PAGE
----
1 Execution site(s)
Eugeniusz K., born in 1936, recalls: “I saw when they ordered them to undress. If someone had a watch, or earrings – the Germans didn’t care. They beat that person. They were violent. And when they saw someone with a golden tooth – they would beat him and pull it out. It was a horror, it was horrible”. (Testimony n°364, interviewed in Jasienica Rosielna on June 24, 2014)
Jasienica Rosielna is a village that lies 62 kilometers west-southwest of Przemysl. It is located in the administrative district of Rzeszow in Podkarpackie Province. Jews had been living in the village as early as it was granted town rights, in 1765. In 1785 there were 115 Jews in Jasienica, increasing to 1,118 in 1900. At the beginning of the XIX century the Jewish population was decreasing and by 1939 520 Jews inhabited the village. However, at the time, Jasienica was still called a “Jewish village”. The village was famous for its dairy products and eggs, and the Jews were mostly traders and shop owners but they also worked in service industry performing jobs such as tailors and pharmacists. There was a synagogue and a rabbi in the village before the war. On the eve of the war about 500 Jews lived in the village.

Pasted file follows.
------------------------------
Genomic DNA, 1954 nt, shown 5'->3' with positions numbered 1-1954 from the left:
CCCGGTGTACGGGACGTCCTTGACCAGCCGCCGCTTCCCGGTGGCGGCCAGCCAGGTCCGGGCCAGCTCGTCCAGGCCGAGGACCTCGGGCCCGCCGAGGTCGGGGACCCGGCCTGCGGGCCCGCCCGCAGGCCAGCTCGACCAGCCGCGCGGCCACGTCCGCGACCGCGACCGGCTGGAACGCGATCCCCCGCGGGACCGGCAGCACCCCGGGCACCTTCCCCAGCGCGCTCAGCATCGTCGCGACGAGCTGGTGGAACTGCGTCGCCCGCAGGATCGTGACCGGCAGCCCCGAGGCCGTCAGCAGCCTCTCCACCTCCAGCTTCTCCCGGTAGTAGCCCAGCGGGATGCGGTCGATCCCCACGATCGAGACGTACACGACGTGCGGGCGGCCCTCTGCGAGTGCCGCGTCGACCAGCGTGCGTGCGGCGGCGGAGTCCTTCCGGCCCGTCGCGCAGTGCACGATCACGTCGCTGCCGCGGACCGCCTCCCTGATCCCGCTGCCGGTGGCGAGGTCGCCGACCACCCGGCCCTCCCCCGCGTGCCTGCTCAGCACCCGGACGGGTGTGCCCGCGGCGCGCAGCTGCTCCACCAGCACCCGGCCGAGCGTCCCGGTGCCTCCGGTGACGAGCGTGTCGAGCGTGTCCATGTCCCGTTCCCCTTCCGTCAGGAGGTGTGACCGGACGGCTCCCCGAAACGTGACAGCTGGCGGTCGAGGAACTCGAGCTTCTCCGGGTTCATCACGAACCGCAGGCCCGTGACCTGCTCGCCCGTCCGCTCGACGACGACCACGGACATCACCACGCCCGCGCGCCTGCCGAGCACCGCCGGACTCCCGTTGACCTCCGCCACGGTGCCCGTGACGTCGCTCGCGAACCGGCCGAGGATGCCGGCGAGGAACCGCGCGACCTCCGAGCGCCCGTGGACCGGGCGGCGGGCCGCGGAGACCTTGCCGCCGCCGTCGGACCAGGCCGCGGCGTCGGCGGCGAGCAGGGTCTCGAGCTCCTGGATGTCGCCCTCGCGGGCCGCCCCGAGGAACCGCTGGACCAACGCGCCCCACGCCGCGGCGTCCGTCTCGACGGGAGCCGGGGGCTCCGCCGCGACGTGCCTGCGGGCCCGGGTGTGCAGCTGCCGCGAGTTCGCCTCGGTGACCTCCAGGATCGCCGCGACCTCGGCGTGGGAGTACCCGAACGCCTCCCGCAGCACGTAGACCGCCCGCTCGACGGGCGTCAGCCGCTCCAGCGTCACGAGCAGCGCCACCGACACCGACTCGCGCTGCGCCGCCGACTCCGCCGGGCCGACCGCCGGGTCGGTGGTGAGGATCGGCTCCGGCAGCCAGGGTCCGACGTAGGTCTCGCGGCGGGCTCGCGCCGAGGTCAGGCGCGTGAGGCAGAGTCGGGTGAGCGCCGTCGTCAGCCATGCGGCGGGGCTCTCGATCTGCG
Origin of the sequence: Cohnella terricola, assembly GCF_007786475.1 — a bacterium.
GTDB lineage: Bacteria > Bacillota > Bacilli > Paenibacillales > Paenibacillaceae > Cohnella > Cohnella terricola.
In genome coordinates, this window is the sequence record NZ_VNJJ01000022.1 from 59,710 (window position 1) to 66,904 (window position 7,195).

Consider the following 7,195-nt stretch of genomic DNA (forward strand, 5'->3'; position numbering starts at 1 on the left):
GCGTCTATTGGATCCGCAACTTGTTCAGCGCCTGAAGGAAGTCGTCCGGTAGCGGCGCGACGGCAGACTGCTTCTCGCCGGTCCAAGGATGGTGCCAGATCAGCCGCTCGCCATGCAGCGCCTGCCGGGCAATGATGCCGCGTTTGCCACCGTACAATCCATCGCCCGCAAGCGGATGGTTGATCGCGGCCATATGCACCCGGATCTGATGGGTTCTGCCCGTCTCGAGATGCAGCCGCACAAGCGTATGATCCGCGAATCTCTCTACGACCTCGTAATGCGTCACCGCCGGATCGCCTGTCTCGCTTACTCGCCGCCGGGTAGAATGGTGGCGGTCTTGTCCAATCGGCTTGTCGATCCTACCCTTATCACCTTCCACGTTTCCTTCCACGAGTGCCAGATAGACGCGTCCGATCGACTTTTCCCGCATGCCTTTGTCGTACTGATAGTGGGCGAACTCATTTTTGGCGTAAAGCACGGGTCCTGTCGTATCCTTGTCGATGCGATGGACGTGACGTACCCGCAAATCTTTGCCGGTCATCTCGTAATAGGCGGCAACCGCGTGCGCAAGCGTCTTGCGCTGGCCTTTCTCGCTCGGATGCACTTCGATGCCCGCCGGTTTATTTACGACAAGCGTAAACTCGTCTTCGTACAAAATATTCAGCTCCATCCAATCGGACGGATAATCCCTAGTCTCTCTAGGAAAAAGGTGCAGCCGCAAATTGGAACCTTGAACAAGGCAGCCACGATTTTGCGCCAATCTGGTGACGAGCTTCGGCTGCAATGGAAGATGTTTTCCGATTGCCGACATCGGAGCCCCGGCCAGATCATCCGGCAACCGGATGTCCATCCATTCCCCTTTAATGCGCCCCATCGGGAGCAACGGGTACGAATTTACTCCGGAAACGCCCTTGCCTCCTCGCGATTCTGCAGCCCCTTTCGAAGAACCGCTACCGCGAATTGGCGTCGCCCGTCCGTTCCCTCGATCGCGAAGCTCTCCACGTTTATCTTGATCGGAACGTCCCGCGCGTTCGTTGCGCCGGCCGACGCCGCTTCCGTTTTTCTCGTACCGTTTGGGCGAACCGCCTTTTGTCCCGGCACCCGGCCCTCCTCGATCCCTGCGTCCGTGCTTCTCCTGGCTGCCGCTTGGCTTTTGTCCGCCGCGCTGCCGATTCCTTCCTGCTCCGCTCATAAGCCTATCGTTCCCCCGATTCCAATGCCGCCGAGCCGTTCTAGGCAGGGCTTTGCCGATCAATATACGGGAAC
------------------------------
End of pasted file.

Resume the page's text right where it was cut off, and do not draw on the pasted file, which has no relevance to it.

Jasienica Rosielna was occupied by German soldiers around September 10th 1939. The Jewish Council (Judenrat) was set up by the Germans in the spring of 1940. By this time, most of the Jews from Jasienica had already been deprived of any way to earn money. All of the Jewish-owned stores were closed. Many of the Jews from Jasienica were conscripted for forced labor around the village. On the 24th of June 1942, 550 Jews from the surrounding villages such as Kombornia, Domaradz, Golcowa, Blizne and Orzechowka were resettled to Jasienica and the number of Jews rose to 1,100. A few days after, on the 27th of June the ghetto was set up. Shortly after, on the 12th of August 1942 the ghetto was liquidated. The Jews, mainly children, women and elders, were brought in carts and a truck to the Jewish cemetery where a large mass grave had been dug earlier in the morning. A wooden plank was laid across the pit. The shooting started before midday and lasted for several hours. The victims had to undress and get on the plank. 645 children, women and elders were shot that day in Jasienica Rosielna. Other Jews, mainly young girls and teenagers were taken to the Iwonicz train station, but their further fate remains unknown.
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